Hank arrived at Medical Records promptly at 8, as soon as they opened. Marion’s records hadn’t been copied so he accepted the offer to review them in a cubicle. He was told that he could copy whatever he wanted at the copying machine. Marion had enjoyed robust health until she contracted the pseudo-cancer fungal infection. Someone with indecipherable handwriting had the good grace to attribute the diagnosis of the fungal infection to him. He allowed himself a triumphant smirk, pushed his ball cap back on his forehead so he could see better, leaned forward and settled in.
He remembered the pain she’d been in and his fear that no one would be able to help her. He’d raised holy hell at the emergency room when her pain increased to the point that she was crying. He had yelled at the ER doctor, “You can help her and YOU WILL, NOW!” They’d scurried around in circles until they’d found the goddamn morphine on a pole. They’d sent her home with a fentanyl patch, convinced she had cancer, and prescriptions for a pile of pills. Seeing her in that much pain scared him. He hadn’t been able to get to the drugstore fast enough to fill those prescriptions. He’d wanted to protect her from suffering. After they’d returned from Mayo and the pills were moved from the kitchen counter to the medicine cabinet, life became familiar once again. He had a vague recollection of her telling him that despite the cure, she felt that life was slipping out of her. It was nothing she could pinpoint. She was depressed for a while. He figured she was exhausted from the ordeal, that she’d be fine with rest and return to her normal routine.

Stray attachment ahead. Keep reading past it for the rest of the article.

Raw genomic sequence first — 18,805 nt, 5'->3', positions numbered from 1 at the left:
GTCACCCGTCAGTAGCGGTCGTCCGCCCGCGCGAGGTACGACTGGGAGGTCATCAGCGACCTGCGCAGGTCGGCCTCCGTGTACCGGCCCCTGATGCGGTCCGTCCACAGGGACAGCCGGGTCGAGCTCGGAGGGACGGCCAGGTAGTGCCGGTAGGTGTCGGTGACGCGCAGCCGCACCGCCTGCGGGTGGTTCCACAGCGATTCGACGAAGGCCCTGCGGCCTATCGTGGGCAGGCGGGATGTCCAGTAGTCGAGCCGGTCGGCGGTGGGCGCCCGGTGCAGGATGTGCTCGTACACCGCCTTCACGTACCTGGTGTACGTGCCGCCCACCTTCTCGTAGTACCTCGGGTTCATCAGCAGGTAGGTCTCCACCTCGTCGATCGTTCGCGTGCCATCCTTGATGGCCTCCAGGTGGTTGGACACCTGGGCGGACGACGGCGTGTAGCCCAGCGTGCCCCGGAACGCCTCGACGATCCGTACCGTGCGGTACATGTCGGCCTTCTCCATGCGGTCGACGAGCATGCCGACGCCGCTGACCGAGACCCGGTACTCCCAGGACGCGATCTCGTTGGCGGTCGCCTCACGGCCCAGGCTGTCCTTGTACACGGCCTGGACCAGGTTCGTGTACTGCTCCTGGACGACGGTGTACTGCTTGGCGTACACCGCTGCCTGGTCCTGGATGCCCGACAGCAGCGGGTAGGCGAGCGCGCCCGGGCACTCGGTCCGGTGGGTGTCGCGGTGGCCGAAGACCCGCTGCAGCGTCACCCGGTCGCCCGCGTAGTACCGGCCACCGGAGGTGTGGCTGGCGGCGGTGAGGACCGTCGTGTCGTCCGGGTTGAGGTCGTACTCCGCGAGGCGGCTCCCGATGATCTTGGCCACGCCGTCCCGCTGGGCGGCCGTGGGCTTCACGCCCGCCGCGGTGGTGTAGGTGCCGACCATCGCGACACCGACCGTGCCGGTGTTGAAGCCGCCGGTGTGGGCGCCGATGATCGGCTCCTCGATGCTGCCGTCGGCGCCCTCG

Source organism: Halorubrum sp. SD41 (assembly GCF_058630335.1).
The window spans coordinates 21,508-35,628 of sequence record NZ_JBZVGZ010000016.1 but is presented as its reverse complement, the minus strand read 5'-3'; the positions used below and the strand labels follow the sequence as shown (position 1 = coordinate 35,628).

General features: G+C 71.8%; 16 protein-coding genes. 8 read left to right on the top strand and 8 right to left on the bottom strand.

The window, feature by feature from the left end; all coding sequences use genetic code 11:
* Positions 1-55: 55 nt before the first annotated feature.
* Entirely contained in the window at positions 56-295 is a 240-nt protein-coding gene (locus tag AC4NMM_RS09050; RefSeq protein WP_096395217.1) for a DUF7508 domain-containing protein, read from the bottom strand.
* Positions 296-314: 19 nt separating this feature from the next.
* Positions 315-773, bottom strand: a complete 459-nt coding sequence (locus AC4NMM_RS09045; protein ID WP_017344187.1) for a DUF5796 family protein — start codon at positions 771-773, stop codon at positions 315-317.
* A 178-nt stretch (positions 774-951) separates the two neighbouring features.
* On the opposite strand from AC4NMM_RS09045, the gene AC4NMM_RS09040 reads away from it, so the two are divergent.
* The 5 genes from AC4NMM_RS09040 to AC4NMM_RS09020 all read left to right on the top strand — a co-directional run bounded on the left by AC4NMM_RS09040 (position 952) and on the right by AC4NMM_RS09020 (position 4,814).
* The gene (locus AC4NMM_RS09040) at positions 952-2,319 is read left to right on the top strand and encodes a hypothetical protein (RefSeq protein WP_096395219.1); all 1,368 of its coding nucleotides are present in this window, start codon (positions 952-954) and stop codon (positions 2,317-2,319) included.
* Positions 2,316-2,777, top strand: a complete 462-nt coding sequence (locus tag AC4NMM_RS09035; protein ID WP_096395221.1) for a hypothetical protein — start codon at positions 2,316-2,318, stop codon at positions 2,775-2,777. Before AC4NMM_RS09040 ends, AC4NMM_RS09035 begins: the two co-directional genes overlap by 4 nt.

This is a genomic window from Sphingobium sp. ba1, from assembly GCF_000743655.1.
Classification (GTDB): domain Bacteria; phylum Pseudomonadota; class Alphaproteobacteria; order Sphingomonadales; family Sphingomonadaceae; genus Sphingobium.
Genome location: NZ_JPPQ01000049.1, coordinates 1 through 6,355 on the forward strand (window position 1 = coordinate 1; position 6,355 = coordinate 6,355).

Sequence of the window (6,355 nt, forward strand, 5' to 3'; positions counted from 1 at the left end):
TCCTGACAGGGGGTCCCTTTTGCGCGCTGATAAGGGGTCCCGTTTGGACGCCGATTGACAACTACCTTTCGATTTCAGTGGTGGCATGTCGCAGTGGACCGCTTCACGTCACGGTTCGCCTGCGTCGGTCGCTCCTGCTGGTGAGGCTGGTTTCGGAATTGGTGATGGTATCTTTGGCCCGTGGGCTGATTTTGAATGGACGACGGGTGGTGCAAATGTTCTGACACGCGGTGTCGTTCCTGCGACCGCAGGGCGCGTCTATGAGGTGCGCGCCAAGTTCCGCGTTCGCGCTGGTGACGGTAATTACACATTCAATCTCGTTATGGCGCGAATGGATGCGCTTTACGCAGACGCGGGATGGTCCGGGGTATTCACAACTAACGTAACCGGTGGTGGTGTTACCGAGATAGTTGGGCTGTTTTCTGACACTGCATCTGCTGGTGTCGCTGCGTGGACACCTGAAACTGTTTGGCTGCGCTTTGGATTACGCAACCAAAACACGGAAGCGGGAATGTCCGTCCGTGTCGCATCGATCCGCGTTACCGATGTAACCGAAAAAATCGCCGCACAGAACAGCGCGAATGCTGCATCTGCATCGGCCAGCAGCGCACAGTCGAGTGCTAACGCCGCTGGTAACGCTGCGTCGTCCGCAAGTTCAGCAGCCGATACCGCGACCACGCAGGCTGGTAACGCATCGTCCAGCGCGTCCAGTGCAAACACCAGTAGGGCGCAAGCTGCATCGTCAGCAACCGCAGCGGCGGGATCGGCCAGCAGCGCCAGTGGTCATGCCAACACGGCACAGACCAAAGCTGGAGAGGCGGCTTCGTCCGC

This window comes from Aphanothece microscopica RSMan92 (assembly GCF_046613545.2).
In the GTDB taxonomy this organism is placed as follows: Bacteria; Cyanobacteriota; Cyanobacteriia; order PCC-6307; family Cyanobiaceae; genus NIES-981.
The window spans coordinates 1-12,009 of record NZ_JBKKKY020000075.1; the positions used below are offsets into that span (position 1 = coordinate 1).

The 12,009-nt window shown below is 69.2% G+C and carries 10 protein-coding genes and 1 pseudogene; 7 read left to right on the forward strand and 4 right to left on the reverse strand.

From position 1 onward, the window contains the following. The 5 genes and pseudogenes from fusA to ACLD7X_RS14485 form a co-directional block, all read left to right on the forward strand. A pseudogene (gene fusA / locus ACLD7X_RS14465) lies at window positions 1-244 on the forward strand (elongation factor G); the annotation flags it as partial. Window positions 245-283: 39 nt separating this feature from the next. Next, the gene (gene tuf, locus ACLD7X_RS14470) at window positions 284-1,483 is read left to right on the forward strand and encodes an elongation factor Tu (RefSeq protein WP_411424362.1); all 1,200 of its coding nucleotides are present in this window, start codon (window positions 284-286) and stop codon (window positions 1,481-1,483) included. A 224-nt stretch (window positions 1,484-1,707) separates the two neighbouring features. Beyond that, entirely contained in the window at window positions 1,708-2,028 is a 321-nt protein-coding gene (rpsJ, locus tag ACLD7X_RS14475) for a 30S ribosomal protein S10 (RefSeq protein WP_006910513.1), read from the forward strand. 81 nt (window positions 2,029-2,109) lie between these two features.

Her routine had not returned to normal. It happened so gradually that he hadn’t noticed. She’d withdrawn from friends and activities. Her medical record was stuffed full of appointments he couldn’t recall. He had no idea that she’d been spending so much time at the doctor’s. He was shocked the first time he saw it, “seeking drugs”. In the first act of dishonesty in his adult life, he began removing pages as he read references to drugs or “drug seeking behavior”. He questioned other events in their lives. He wondered if Marion had fallen off the ladder, resulting in a head injury, because of drug induced impairment. If only he’d paid attention. How could he have missed the monumental changes in her? She’d tried to tell him, he was sure of it. He’d told her on more than one occasion, “Don’t worry, we’re just getting older. At least we’re doing it together, in good company.” Sweet Jesus. He’d missed it.